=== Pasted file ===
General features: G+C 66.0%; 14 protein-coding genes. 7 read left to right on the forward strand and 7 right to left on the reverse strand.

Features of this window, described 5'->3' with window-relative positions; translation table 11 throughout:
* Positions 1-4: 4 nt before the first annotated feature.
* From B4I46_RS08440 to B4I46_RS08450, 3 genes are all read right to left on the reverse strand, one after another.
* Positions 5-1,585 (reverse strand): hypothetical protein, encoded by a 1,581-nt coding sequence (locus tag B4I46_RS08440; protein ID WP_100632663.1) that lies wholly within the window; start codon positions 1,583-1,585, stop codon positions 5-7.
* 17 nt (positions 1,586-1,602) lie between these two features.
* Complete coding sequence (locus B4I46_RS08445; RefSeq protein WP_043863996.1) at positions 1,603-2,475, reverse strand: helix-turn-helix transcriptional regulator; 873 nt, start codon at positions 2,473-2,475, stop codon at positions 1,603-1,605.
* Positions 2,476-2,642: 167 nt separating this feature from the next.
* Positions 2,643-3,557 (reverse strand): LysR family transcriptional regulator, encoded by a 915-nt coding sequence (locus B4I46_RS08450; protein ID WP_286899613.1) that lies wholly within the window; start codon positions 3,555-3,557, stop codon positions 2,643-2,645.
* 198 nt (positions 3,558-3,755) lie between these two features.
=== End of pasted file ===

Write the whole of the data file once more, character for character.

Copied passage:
General features: G+C 66.0%; 14 protein-coding genes. 7 read left to right on the forward strand and 7 right to left on the reverse strand.

Features of this window, described 5'->3' with window-relative positions; translation table 11 throughout:
* Positions 1-4: 4 nt before the first annotated feature.
* From B4I46_RS08440 to B4I46_RS08450, 3 genes are all read right to left on the reverse strand, one after another.
* Positions 5-1,585 (reverse strand): hypothetical protein, encoded by a 1,581-nt coding sequence (locus tag B4I46_RS08440; protein ID WP_100632663.1) that lies wholly within the window; start codon positions 1,583-1,585, stop codon positions 5-7.
* 17 nt (positions 1,586-1,602) lie between these two features.
* Complete coding sequence (locus B4I46_RS08445; RefSeq protein WP_043863996.1) at positions 1,603-2,475, reverse strand: helix-turn-helix transcriptional regulator; 873 nt, start codon at positions 2,473-2,475, stop codon at positions 1,603-1,605.
* Positions 2,476-2,642: 167 nt separating this feature from the next.
* Positions 2,643-3,557 (reverse strand): LysR family transcriptional regulator, encoded by a 915-nt coding sequence (locus B4I46_RS08450; protein ID WP_286899613.1) that lies wholly within the window; start codon positions 3,555-3,557, stop codon positions 2,643-2,645.
* 198 nt (positions 3,558-3,755) lie between these two features.